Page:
It depends what sort of run it is but typically we meet up at a service station somewhere on the outskirts of Sydney where everyone can fill up. There will usually be one person responsible for co ordinating the run. They will discuss a suggested route and location of stops and generally try and keep track of everybody. However,the information provided about routes in advance of runs is indicative only. Final decisions about which route to follow to a destination are for those going on the ride and sometimes different people choose different routes, perhaps to include some dirt for those so inclined or perhaps because some riders want a less challenging route. However, we all tend to meet up at fuel/food stops or the final destination. When everyone is ready (or late) we'll head off with each rider riding at their own pace. This means that we rarely ride as a single big group but everyone makes sure any person behind doesn't miss the turn-offs. Its important to note that when on the road each rider is fully responsible for their own riding decisions and on road behaviour including speed, rest stops, distance traveled etc.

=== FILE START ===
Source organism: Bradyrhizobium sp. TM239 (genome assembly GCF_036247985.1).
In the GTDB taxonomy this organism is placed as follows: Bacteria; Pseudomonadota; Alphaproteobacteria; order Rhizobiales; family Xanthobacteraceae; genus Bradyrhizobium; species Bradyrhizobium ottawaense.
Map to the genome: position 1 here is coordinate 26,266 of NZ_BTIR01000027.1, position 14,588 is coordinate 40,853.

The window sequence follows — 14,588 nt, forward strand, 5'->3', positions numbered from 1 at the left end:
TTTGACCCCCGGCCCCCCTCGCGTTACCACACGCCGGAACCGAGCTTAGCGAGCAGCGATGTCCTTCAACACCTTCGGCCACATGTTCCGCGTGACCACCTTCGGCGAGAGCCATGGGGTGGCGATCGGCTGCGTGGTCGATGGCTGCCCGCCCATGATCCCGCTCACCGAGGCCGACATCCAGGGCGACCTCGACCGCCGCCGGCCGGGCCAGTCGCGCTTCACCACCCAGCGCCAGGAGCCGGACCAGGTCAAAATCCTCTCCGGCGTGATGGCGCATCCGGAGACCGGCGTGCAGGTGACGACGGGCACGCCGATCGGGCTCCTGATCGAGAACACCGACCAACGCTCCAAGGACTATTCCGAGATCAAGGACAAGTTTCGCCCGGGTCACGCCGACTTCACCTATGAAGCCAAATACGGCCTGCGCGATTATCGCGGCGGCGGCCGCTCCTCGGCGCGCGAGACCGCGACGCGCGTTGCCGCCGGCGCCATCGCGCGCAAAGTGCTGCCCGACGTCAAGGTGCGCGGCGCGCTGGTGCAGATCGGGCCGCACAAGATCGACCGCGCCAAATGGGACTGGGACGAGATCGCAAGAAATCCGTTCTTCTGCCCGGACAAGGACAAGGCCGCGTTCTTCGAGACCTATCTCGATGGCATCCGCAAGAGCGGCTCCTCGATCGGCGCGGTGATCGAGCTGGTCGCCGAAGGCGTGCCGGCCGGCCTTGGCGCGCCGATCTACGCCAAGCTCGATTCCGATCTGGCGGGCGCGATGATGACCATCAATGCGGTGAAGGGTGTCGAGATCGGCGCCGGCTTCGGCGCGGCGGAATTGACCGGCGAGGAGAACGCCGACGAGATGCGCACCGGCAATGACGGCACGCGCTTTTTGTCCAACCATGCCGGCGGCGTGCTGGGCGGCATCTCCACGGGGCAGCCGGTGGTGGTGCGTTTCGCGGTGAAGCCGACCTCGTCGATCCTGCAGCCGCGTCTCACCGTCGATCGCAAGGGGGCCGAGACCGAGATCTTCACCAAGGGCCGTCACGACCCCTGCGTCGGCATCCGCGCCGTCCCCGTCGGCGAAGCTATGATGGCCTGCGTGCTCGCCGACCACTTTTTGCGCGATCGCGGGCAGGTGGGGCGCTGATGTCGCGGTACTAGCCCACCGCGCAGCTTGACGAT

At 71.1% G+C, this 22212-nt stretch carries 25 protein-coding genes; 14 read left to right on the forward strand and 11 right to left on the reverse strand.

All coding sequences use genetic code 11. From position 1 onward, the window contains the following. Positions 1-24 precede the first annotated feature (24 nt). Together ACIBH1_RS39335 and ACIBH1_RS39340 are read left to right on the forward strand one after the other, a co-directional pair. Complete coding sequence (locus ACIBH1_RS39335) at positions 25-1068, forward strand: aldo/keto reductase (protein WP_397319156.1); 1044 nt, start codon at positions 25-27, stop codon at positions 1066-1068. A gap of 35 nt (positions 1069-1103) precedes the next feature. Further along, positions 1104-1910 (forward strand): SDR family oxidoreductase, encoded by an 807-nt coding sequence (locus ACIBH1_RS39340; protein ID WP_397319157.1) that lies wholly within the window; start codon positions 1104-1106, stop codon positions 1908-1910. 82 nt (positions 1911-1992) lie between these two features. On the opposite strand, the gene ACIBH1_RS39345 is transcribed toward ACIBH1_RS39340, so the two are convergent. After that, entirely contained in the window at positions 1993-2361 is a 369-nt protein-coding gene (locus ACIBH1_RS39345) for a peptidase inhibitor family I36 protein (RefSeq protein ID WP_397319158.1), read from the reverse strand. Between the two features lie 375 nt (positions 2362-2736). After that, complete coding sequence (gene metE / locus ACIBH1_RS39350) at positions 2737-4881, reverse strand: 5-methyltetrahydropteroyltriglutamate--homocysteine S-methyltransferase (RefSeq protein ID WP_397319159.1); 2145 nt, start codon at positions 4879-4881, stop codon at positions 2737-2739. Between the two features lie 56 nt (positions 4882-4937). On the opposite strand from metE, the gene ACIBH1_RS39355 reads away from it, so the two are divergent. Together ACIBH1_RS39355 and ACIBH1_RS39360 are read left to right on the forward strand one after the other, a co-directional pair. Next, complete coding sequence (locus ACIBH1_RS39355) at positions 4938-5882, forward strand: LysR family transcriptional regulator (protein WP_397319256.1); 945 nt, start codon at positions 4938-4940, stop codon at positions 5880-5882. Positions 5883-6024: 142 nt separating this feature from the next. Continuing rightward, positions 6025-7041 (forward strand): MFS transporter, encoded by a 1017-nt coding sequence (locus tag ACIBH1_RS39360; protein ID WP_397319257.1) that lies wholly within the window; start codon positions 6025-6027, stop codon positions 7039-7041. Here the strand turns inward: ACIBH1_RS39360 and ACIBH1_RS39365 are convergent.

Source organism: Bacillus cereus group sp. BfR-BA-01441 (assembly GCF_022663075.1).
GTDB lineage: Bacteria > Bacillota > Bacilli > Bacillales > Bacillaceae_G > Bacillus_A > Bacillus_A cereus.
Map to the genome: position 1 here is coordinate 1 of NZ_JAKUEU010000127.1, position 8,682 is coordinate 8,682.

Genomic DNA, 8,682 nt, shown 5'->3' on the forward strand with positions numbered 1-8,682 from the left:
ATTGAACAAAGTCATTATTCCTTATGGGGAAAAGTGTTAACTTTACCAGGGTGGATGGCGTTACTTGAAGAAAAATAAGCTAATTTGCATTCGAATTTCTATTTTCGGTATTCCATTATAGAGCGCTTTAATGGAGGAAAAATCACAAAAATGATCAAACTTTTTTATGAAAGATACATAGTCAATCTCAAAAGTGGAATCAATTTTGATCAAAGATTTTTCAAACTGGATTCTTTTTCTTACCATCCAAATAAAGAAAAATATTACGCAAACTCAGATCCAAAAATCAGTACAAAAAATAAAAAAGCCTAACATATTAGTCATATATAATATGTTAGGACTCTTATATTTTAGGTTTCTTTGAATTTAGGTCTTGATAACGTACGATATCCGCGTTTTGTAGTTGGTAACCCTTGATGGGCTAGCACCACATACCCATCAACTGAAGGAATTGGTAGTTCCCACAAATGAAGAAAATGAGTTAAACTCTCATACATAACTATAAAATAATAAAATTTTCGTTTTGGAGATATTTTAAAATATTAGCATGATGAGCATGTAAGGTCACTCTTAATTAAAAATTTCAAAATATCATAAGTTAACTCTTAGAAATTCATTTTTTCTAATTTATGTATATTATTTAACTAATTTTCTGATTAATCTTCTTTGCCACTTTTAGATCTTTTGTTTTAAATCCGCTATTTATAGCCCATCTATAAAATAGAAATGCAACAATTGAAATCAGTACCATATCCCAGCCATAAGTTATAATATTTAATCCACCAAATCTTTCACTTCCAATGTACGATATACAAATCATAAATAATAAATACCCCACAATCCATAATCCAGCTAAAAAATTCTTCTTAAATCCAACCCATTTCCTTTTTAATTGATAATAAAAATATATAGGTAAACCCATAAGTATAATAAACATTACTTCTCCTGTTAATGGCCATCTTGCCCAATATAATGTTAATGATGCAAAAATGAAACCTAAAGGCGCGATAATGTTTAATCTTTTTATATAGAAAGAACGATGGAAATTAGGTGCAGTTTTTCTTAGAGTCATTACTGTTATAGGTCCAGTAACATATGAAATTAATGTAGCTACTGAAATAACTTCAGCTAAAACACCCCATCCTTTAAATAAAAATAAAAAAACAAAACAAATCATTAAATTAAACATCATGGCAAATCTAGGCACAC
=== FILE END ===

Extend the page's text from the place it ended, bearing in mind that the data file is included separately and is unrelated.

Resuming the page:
How far do you ride?

We like to cater for all tastes so the length of a days ride may be will vary considerably but typically we cover 300-600kms in a day. We invariably do not take the most direct route so there is usually the option to take a shorter one especially on longer days and, of course, you can always do more if you want.

How fast do you ride?

The Club does not endorse riding in a manner contrary to road rules. Each rider has to be responsible for their own decisions about what speed is appropriate to the conditions, including their level of experience. The most important thing on a club ride is that everyone rides at their own pace! Some like to go faster, others like to take it easy. Some fly by on the straights, some sweep past in the twisties, some disappear in a cloud of dust on the dirt, some show a clean pair of heels in the wet, some are saving points, some sit back & relax but all ride at their own pace for the conditions. You won't get lost if you don't keep up and there is no pressure to perform.